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Protein Damage and Systems Biology Group

 Prof Paul Thornalley  naila_photo.jpg

Professor Paul J Thornalley

Professor of Metabolic Biochemistry & Systems Biology

Dr Naila Rabbani

Associate Professor of Experimental Systems Biology


Prof Paul J Thornalley and Dr Naila Rabbani co-direct the Protein Damage and Systems Biology Group in the Clinical Sciences Research Institute.

They lead a team of:

  • 4 post-doctoral researchers

  • 6 PhD students

  • 1 technician

In investigations of protein damage and anti-stress genes responses that protect against it in studies of vascular complications of diabetes, obesity, renal failure, neurological disorders and ageing. The team collaborates with other research teams in Systems Biology Centre and Departments of Chemistry, Biological Sciences, Statistics and Engineering in the University and clinical investigators in the University Hospital of Coventry and Warwickshire

The team is linked to Warwickshire Institute for Diabetes, Endocrinology & Metabolism (WISDEM), Warwick Centre for Analytical Sciences and clinical teams at the University Hospital of Coventry & Warwickshire (UHCW) and elsewhere. Many external collaborations with research teams in universities and companies nationally and internationally are also on-going.


Paul Thornalley - Professor of Protein Damage and Systems Biology
Clinical Sciences Research Institute
University of Warwick, University Hospital
Clifford Bridge Road
Coventry
CV2 2DX
 
T: +44 (0)24 7696 8594
M: +44 (0)7884 331407
F: +44 (0)24 7696 8653
 
Naila Rabbani - Associate Professor of Experimental Systems Biology
Clinical Sciences Research Institute
University of Warwick, University Hospital,
Clifford Bridge Road
Coventry
CV2 2DX
 
T: +44 24 7696 8593
F: +44 24 7696 8653

 

Academic PA

T: +44 (0)24 7696 8592

Research profile

Protein Damage and Systems Biology are a multi-disciplinary group, working in the field of disease mechanisms - particularly in the study of damage to the proteome by glycation, oxidation and nitration, related enzymatic countermeasures and other metabolic dysfunctions.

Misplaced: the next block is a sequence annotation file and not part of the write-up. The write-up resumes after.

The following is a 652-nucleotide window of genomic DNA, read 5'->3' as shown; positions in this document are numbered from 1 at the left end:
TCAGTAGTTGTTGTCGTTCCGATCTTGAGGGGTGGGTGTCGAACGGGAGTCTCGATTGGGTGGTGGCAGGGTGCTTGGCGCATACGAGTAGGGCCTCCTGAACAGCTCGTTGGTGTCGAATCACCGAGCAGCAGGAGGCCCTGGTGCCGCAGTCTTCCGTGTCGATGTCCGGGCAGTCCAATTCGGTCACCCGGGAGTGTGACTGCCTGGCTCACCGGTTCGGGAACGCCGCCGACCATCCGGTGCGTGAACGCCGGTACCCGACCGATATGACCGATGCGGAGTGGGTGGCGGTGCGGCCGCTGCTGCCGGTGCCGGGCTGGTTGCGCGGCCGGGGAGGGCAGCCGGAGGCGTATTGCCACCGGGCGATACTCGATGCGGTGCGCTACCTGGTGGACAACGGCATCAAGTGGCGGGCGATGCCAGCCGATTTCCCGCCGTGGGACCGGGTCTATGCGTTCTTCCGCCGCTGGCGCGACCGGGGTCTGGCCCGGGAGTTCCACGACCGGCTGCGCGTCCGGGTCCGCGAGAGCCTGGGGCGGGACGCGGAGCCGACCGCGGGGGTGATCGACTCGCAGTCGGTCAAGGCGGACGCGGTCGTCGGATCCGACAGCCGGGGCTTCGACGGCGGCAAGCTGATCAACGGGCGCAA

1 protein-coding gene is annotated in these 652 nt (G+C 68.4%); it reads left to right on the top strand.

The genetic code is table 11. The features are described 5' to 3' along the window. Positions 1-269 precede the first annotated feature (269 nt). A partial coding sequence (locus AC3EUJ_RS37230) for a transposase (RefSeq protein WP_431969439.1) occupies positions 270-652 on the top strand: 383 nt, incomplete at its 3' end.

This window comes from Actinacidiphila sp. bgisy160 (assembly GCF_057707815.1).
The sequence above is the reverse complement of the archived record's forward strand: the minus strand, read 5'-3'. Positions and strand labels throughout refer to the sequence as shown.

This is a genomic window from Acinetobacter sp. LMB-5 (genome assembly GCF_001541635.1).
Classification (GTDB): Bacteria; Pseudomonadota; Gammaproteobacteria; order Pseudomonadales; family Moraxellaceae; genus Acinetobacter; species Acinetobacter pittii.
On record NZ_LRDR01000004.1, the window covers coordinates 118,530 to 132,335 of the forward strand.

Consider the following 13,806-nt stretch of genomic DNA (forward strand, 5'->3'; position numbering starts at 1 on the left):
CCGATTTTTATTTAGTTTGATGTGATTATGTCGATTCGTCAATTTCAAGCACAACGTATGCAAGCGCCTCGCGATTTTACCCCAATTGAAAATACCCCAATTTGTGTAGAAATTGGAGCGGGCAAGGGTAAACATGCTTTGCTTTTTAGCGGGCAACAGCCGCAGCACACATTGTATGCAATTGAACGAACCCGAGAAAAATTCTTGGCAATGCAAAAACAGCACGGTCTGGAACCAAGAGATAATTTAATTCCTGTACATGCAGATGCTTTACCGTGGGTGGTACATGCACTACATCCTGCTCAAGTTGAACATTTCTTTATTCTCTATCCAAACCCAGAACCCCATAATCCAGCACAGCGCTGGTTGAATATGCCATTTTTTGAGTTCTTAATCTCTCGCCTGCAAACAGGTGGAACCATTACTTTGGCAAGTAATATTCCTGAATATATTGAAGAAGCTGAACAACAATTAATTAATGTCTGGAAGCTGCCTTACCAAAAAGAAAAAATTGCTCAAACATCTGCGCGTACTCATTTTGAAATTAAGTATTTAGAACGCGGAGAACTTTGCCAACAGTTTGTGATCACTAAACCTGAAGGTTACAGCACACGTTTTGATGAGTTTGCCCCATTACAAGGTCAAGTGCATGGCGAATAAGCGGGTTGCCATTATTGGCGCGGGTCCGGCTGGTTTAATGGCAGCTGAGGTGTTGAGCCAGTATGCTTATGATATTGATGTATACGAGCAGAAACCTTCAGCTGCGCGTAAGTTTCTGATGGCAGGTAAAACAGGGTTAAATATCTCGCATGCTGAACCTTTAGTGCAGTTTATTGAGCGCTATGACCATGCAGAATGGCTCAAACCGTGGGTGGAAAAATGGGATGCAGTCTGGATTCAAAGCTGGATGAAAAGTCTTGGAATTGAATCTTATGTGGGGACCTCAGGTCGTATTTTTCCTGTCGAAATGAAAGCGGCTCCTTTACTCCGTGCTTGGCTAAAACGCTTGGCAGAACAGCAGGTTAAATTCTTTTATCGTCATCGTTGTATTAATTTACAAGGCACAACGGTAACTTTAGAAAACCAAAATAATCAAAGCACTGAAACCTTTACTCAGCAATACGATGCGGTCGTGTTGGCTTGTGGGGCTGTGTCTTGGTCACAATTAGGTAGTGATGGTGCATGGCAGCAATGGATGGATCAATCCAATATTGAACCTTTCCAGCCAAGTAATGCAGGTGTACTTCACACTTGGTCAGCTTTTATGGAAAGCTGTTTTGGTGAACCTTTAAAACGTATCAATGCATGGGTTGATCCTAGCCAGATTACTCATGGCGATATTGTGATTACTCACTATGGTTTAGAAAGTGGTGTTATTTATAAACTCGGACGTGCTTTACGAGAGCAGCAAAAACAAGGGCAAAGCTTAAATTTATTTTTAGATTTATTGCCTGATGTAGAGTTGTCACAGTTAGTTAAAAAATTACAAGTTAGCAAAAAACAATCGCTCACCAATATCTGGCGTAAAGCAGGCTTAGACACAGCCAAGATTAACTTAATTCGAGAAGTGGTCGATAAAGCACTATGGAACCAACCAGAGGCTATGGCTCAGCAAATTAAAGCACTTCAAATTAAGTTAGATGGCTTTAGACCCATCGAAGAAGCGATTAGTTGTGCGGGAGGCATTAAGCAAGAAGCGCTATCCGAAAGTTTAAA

Diseases under current investigation are:

  • Vascular complications of diabetes
  • Renal failure
  • Ageing

Therapeutic problems under current investigation are:

  • High dose thiamine therapy for the prevention of diabetic nephropathy
  • Dialysis renal replacement therapy
  • Multi-drug resistance in cancer chemotherapy

Research interests are covered in more detail in the Research Interests section.


Funding

The group receives funding from the BBSRC, Wellcome Trust, British Heart Foundation, Diabetes UK, European Union, British Council (Prime Minister's Initiative-2) and other sources.

Major areas of research interest
  • Dysfunctional Lipoprotein Metabolism in Obesity and Diabetes - Studies of hotspot sites of lipoprotein damage in vivo, change in lipoprotein functionality, risk of atherosclerosis and lipoprotein systems modelling in diabetes.
  • Thiamine Metabolism & Therapy in Diabetes - Disturbance of thiamine metabolism in diabetes and high dose thiamine supplementation for the prevention of vascular disease in diabetes. Systems modelling of the disturbance in thiamine metabolism in diabetes and obesity.
  • Anti-Stress Gene Responses - Studies of genomic and pharmacological regulation of gene expression via transcription factor NRF2 protective against chronic disease development and ageing. Systems modelling of the NRF2 - Anti-Stress gene response.